3. The Horror aspect is simply the process of a 16 y.o. and her mother actually performing the act of a murder. The clumsy bumbling of these two women builds a certain level of suspense (not particularly horror).

    I believe the 16 y.o and father are guilty of driving the mother mad as a plan to continue an incestuous relationship. There are clues to this in the early parts of the film, the mask is revealed early when a clumsy character knocks over a basket and the mask is displayed (however it is fast and a viewer would have a hard time making out the mask clearly), the daughter is shown placing a acidic poison in a perfume spritzer in the mothers underwear drawer (this occurs at the same time of the bicycle seat sniff).

    At no time is this spritzer ever shown again. A huge hole, but does not bode well for mama as she may have been a planned victim had she not approached the daughter about killing the father. The father and daughter then worked together and laid out the plan to drive the mother nuts. This plot hole is not shown since the movie makers (presumably) wanted this to be a surprise twist.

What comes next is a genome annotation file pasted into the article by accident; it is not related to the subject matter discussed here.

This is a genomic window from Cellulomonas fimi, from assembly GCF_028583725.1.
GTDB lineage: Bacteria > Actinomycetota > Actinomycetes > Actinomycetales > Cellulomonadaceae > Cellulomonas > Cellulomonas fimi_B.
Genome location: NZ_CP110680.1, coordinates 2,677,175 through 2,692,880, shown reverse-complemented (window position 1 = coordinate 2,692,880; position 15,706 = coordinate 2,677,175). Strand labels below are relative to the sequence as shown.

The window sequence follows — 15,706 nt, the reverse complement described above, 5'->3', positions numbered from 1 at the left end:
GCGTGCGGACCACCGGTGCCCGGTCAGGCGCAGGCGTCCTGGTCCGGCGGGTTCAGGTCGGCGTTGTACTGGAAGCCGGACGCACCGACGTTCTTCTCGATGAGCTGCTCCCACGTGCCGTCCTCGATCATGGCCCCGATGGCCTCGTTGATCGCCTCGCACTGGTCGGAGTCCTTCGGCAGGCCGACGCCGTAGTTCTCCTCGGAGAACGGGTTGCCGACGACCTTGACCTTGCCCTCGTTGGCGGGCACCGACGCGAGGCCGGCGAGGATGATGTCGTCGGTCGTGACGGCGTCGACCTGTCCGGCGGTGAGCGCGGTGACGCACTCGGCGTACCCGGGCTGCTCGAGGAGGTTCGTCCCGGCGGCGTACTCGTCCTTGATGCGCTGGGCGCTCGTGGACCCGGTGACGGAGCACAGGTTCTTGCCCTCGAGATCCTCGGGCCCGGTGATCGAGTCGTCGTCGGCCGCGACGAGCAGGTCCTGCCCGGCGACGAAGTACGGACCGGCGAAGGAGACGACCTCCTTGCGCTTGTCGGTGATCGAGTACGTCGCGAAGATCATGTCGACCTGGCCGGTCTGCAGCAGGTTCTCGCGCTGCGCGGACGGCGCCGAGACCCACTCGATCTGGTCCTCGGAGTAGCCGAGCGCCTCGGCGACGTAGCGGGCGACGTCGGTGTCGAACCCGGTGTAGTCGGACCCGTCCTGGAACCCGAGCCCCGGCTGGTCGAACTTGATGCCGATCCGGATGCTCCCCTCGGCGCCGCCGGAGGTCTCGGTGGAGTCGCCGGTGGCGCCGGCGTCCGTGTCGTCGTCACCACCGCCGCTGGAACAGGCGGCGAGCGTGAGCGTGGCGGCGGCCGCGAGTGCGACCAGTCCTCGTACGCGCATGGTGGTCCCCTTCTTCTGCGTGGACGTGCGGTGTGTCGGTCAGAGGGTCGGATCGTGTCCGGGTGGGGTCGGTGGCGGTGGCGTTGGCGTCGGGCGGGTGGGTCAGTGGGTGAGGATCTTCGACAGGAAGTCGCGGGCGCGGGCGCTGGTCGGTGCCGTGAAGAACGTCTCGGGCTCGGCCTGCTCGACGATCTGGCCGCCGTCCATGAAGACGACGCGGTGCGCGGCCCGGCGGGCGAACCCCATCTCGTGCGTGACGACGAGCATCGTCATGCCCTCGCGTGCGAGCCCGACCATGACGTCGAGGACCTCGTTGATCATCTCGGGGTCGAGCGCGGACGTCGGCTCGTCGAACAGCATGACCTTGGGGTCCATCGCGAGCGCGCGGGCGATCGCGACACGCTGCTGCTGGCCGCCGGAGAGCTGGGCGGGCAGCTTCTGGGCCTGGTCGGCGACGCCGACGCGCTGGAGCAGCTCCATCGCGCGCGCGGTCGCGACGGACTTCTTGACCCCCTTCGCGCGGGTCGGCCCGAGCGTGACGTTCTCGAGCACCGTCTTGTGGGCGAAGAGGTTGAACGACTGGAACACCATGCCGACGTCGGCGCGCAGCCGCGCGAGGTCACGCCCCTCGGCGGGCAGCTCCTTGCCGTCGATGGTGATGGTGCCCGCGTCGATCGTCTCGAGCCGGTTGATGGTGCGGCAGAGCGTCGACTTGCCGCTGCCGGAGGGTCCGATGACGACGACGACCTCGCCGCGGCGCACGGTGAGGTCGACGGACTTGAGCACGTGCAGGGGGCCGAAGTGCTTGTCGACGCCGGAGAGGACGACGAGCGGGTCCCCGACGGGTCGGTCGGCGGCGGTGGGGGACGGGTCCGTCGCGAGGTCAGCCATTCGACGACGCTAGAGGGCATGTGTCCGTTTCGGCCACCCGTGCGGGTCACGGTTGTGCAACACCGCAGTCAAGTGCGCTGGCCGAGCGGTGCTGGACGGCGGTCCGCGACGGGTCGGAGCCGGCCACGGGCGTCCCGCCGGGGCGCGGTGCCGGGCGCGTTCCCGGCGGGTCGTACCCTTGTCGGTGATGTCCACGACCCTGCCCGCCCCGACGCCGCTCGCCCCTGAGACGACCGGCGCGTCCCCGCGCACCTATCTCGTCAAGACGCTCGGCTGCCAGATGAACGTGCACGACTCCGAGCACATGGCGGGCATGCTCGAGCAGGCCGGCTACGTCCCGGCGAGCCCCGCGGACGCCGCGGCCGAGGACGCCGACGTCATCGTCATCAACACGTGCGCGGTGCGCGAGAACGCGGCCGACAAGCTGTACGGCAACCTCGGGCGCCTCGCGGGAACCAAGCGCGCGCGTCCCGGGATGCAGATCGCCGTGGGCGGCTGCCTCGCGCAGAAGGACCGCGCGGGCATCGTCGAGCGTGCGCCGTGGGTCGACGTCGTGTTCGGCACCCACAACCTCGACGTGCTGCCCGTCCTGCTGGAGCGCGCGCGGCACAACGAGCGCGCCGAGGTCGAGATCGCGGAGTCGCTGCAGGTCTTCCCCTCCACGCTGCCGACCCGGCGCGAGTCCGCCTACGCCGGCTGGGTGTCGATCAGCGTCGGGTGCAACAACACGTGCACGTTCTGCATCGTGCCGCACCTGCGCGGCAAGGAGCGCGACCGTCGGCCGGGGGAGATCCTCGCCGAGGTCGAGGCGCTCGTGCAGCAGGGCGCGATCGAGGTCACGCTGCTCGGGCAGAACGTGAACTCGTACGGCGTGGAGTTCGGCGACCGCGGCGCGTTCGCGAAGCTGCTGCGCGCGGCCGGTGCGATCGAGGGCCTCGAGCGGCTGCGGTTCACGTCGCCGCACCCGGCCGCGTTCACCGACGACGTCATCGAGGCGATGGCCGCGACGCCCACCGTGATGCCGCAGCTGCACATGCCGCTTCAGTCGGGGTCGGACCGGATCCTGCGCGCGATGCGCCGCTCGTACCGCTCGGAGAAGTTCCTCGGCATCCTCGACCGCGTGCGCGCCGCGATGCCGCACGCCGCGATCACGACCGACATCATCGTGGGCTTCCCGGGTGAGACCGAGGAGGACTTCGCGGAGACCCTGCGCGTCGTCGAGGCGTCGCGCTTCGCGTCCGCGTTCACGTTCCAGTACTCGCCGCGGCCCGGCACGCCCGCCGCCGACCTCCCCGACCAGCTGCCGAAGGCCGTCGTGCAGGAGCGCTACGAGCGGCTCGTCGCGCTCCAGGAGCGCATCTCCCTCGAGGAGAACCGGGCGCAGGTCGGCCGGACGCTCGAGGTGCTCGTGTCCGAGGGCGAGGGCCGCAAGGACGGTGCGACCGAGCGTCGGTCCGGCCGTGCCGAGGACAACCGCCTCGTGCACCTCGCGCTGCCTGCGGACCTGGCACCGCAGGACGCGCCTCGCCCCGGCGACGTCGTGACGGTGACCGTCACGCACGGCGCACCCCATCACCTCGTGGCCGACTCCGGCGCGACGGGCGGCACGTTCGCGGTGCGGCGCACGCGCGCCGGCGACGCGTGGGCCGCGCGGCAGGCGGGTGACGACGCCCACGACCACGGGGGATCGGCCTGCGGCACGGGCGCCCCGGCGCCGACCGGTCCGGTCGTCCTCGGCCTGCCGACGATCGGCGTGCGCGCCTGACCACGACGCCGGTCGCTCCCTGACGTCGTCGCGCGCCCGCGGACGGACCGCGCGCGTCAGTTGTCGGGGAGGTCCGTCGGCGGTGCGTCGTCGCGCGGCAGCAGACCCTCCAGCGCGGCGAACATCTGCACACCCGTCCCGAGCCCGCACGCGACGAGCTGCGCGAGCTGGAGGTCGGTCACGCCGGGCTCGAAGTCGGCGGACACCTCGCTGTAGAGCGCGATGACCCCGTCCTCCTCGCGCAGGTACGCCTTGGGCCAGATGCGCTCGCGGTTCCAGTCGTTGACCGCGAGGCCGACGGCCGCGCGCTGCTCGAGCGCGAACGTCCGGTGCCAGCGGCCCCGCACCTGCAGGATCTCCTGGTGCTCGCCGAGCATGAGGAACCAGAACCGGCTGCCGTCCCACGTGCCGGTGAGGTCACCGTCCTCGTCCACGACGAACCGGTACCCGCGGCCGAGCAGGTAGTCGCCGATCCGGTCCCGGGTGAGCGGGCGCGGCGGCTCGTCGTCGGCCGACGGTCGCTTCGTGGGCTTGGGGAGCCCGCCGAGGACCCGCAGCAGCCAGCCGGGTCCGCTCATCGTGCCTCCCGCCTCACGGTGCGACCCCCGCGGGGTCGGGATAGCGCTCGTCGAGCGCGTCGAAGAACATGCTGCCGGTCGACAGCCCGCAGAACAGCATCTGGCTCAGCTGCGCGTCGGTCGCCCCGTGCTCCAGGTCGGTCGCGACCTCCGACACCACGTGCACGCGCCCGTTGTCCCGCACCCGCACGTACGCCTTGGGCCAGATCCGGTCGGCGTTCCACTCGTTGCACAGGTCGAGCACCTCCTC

The brother willingly obtuse to all this (head in sand, or head in music head phones as shown), but the sister willing to be a pawn to the British elite, (snobs) that are in this film likely to get some (sex) from daddy or get into the bank account with mommy either way she would be satisfied.

    overall I came here to find the definition of Crucible...Overall a waste of time film, with bad sound and grainy faded video.